On the passing of failed Supreme Court nominee Robert Bork (who was, infamously, “borked“) we recall that he denounced “the radical redefinition of marriage” to include same-sex couples and backed a federal constitutional amendment to prevent any state from recognizing same-sex marriage. He also said lots of other bad stuff about the “normalization of homosexuality” and “the libertarian virus.” After Bork’s borking, President Reagan nominated conservative jurist Anthony Kennedy, who turned out to be a stalwart supporter of gay legal equality, penning decisions overturning the sodomy laws that Bork defended, and holding that states could not use anti-gay animus as a justification for denying constitutional rights to gay people.
The court will shortly rule on the constitutionality of the anti-gay Defense of Marriage Act. Now, former House Speaker Newt Gingrich has announced a change of heart on the issue of marriage equality, from virulent opposition to resigned acceptance. And thus progress is made.
More. Former Nebraska Sen. Chuck Hagel, a Republican, has retracted homophobic comments he made 14 years ago, as his hopes to be nominated as Secretary of State dim. Barney Frank is unforgiving (but we should all forget Frank’s shameful role in the Fannie Mae/Freddie Mac meltdown, and all his other personal and political scandals).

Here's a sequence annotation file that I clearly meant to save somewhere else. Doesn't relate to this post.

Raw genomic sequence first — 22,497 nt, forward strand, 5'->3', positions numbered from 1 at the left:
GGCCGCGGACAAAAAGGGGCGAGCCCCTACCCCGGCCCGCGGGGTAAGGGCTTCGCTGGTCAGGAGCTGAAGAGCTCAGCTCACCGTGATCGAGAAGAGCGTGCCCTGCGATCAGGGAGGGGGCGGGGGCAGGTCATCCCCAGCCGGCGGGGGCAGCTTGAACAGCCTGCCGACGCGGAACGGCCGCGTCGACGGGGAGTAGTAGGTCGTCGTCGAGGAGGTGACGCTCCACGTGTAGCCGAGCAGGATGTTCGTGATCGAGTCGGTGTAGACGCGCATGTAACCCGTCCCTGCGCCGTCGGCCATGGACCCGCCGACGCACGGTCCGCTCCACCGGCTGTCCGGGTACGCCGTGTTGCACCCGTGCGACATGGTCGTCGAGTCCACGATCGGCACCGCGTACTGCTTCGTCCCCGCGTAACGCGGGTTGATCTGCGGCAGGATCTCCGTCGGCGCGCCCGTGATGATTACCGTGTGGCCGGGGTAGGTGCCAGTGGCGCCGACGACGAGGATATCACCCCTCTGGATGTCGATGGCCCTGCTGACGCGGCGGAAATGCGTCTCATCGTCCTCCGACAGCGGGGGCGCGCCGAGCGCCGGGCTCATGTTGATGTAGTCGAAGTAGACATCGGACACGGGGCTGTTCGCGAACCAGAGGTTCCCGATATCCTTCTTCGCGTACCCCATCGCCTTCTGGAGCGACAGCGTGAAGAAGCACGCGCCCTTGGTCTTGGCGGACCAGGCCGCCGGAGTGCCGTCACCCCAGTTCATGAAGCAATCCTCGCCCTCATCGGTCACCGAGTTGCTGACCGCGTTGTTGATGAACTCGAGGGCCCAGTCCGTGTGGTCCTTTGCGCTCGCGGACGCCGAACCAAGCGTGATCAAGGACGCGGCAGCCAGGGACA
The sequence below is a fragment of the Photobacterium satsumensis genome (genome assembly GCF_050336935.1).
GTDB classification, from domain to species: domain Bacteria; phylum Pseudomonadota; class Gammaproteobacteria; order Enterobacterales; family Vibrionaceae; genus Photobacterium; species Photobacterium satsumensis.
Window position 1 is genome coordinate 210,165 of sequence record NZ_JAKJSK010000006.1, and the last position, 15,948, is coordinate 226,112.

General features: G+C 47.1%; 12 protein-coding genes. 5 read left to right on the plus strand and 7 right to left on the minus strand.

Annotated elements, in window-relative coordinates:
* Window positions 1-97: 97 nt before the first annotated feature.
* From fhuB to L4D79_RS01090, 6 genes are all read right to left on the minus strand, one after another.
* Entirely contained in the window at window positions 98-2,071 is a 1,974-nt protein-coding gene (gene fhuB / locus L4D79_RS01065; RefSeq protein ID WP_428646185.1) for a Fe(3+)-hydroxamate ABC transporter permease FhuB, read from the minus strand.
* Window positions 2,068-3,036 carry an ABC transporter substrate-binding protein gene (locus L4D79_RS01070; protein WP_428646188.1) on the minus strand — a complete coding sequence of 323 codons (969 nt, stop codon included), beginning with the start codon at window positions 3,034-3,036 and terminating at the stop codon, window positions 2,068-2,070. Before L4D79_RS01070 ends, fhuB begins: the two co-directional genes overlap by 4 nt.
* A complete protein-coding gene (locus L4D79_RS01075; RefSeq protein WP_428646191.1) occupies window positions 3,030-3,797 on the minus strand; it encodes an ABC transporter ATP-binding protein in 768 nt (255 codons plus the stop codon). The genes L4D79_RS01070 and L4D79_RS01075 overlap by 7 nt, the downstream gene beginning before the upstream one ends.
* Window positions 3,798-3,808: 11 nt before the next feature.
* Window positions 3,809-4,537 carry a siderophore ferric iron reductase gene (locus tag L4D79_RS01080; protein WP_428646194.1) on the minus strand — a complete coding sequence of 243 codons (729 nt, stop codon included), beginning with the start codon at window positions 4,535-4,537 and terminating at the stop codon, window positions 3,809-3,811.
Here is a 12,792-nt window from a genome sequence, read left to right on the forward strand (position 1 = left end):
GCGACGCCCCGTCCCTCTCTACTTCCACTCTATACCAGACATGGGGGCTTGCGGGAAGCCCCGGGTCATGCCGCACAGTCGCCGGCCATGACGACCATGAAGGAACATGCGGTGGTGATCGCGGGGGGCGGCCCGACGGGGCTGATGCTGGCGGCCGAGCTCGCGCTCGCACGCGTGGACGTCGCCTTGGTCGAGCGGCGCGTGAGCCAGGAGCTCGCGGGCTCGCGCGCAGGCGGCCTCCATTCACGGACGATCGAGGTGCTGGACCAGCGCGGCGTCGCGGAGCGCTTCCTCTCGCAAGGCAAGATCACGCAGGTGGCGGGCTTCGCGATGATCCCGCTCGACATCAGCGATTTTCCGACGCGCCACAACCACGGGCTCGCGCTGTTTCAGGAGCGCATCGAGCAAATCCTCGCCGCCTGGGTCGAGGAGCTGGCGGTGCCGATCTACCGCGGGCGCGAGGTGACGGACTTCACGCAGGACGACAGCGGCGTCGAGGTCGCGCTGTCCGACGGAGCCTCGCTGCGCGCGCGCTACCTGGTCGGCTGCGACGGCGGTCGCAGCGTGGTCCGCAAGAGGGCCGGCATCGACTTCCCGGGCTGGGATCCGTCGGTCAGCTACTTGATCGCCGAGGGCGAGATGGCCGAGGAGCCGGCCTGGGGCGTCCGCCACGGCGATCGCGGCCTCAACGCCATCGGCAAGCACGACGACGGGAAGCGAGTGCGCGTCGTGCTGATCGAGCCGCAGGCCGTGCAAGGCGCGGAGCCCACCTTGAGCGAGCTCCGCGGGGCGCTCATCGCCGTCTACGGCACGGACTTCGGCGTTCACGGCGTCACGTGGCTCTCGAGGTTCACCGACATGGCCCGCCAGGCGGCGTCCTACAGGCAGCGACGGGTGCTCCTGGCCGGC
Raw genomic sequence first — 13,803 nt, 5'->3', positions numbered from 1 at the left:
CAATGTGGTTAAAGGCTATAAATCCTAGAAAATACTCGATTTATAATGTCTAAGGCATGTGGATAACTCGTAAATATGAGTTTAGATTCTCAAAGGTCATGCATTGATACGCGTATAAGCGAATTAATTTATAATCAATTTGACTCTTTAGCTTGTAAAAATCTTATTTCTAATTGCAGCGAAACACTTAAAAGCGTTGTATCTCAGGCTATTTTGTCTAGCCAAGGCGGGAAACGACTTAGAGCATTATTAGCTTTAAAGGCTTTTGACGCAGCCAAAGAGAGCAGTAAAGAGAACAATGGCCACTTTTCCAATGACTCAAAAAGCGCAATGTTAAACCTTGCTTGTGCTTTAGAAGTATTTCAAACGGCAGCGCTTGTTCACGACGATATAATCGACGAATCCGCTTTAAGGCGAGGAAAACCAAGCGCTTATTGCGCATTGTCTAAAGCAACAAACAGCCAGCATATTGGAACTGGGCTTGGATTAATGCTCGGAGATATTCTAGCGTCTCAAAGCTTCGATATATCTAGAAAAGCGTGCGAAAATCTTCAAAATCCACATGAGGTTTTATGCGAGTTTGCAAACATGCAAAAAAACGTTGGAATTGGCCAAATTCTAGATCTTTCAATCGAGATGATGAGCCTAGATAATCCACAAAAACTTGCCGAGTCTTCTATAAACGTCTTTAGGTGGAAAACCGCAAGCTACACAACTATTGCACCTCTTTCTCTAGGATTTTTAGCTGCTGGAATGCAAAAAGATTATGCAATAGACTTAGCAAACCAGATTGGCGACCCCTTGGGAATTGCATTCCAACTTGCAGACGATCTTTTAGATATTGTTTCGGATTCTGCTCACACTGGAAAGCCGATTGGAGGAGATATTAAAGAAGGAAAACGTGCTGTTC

If we don’t let people (that is, Republicans) evolve on gay issues, then why should they evolve? But the last thing progressive Democrats want to see is a GOP that could actually compete for gay votes.
Still more. The Log Cabin Republicans also are wrong to oppose Hagel based on now-recanted anti-gay views. If they want to oppose him because of foreign policy disagreements, fine. But to tell Republicans it doesn’t matter if they evolve is directly counter to the group’s mission.
Furthermore. Glenn Greenwald finds the LCR ad suspicious, for several reasons.
And more still. James Kirchick argues that not to evolve until a Cabinet post is dangled in front of you, and then to do so half-heartedly, is not to evolve at all. It’s about the best argument in support of LCR’s position, but I tend to agree that the opposition to Hagel has more to do with his perceived weakness on support for Israel and opposition to Iran (and his positions are certainly open to debate), then on gay matters. And if that’s the case, then LCR has been played. I hope it doesn’t indicated what the post-R. Clarke Copper leadership will be like.